Padres leaning into new identity after learning from disappointing 2023 season

PEORIA, Ariz. — It’s hard to find a bigger disappointment from last season than the San Diego Padres. Coming off an NLCS appearance in 2022 and getting a full season with superstars Manny Machado, Juan Soto, Fernando Tatis Jr. and free-agent acquisition Xander Bogaerts, the sky seemed to be the limit.

But the success never materialized, and the Padres remained an enigma all season as they struggled to find their footing in a competitive NL West. By the time they began playing their best baseball in September, it was too late.

A year later, Soto is with the New York Yankees, the Padres have a new manager in Mike Shildt, and after missing the postseason last year, it’s time for the Padres to start playing like the team they were built to be.

“I think [our] edge comes from going through what we went through last year,” Padres starting pitcher Joe Musgrove told Yahoo Sports at spring training. “Not only high expectations from the fans in the city of San Diego but high expectations of ourselves and what we're going to accomplish. … we didn't do that last year.”

San Diego has been talked about for the past several seasons as one of baseball’s elite teams. Looking at its 26-man roster during those seasons, it’s easy to see why, with the top-end star power the Padres had. But if their 2023 season proved anything, it’s that talent alone can take a team only so far.

Beyond the wins and losses, the Padres’ issues last season seemed to come from the fact that they simply had no identity. And with no identity or idea of who they were as a team, they had to rely on talent alone to flip the switch, which proved unsuccessful.

The Padres wanted to be a team that slugged and hit homers. But their real issue was that once they got punched in the mouth, they didn’t know how to respond. This was laughably evident in extra innings games, in which San Diego went 1-12, ending a lengthy losing streak only in late September.

In the offseason, San Diego promoted from within to fill its managerial opening by hiring Shildt, who had been serving as the team’s bench coach, to take over for Bob Melvin. One advantage of the move is Shildt has been in the building and seen the areas that need to be addressed.

“We talked about and used the word identity a lot this spring, internally [and] externally,” Shildt said. “The thing about identity is you find out how strong your identity is relative to challenges that you face. And so we're always working on strengthening and deepening our identity where it's just the fabric of who we are.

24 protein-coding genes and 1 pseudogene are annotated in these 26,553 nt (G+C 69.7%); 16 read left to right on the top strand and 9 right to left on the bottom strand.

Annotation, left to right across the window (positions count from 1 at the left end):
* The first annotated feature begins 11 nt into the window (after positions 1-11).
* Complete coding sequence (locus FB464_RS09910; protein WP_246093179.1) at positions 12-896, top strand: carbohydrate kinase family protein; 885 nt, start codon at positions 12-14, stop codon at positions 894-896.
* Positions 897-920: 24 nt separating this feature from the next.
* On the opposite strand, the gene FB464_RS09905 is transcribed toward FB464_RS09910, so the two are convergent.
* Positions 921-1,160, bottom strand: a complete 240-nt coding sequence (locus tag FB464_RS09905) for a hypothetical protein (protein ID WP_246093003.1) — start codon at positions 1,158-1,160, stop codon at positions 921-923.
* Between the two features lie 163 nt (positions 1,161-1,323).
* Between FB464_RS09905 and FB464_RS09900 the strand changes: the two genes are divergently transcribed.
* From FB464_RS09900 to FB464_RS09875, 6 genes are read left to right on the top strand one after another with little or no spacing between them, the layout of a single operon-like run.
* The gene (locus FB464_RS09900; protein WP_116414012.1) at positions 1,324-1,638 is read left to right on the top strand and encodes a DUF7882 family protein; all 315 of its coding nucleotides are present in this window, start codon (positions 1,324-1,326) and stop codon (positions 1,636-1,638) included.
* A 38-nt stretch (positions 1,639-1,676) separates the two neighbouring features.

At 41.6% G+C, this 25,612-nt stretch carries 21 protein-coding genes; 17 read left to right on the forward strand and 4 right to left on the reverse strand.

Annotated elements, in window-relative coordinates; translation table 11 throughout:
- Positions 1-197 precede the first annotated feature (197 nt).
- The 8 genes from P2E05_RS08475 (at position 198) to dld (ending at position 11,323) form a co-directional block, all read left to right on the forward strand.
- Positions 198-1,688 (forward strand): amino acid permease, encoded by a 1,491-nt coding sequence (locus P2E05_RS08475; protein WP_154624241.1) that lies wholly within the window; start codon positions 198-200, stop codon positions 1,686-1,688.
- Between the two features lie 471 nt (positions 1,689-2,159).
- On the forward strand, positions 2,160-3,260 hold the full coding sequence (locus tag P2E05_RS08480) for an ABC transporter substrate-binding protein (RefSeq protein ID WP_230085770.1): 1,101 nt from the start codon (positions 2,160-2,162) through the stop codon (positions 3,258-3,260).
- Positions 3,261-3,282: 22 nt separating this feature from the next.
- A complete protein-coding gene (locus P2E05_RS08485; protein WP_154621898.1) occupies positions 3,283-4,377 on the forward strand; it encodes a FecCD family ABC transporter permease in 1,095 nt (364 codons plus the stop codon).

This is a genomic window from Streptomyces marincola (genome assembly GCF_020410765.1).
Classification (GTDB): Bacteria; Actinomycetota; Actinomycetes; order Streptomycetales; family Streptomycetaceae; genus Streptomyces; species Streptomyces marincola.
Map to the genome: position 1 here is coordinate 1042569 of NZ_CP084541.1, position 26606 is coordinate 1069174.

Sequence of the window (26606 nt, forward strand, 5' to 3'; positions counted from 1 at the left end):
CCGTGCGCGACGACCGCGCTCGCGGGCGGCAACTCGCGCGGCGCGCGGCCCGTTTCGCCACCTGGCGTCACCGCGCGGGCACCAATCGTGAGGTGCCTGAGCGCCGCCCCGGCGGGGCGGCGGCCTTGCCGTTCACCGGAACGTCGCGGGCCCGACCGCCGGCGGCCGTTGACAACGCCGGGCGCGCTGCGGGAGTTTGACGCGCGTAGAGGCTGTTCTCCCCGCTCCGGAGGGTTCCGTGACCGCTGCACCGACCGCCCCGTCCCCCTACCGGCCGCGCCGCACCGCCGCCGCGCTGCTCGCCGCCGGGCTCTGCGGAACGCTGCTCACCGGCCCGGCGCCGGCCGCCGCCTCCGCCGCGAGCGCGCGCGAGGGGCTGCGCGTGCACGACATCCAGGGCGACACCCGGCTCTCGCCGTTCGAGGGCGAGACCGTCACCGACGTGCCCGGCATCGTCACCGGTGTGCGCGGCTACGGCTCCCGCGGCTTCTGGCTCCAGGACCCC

“The good news is that it’s ongoing, and it just continues to evolve. Because as soon as you think you're ripe, you're rotten. … I'm pleased with where we are with establishing identity in camp. It’s probably the thing I’m most pleased with overall.”

The Padres have their work cut out for them this season, as their division will be one of the most competitive in baseball. Between the Dodgers, Giants and Diamondbacks — who are a better team on paper than the one that went to the World Series four months ago — the Padres aren’t going to catch many breaks.

San Diego clearly got knocked down last year, and the disappointment of missing the playoffs with one of the highest payrolls in the sport has been felt within the organization. We’ll see if the team knows how to get up and respond to failure this season.

San Diego's season kicks off March 20 against the Dodgers in Seoul, South Korea. The baseball world will be focusing on L.A., with the attention shifting away from San Diego, which might wind up being the best thing for the Padres in the long run.

“We didn't check ourselves and do those little things throughout the course of the season when we're not driving in runs the way we expected. You got to adjust,” Musgrove said. "... [Shildt] says the best players are the elite adjusters. You always have an expectation and your A-plan, but when that plan is not going good, how long do you hold on to that plan and expect things to change without making some adjustments around?

“We didn't do that very well last year, so we’ve talked about that a lot this year. Meeting the demands of the game and looking at what the game is asking us to do and what we need to do as a group and getting that done.”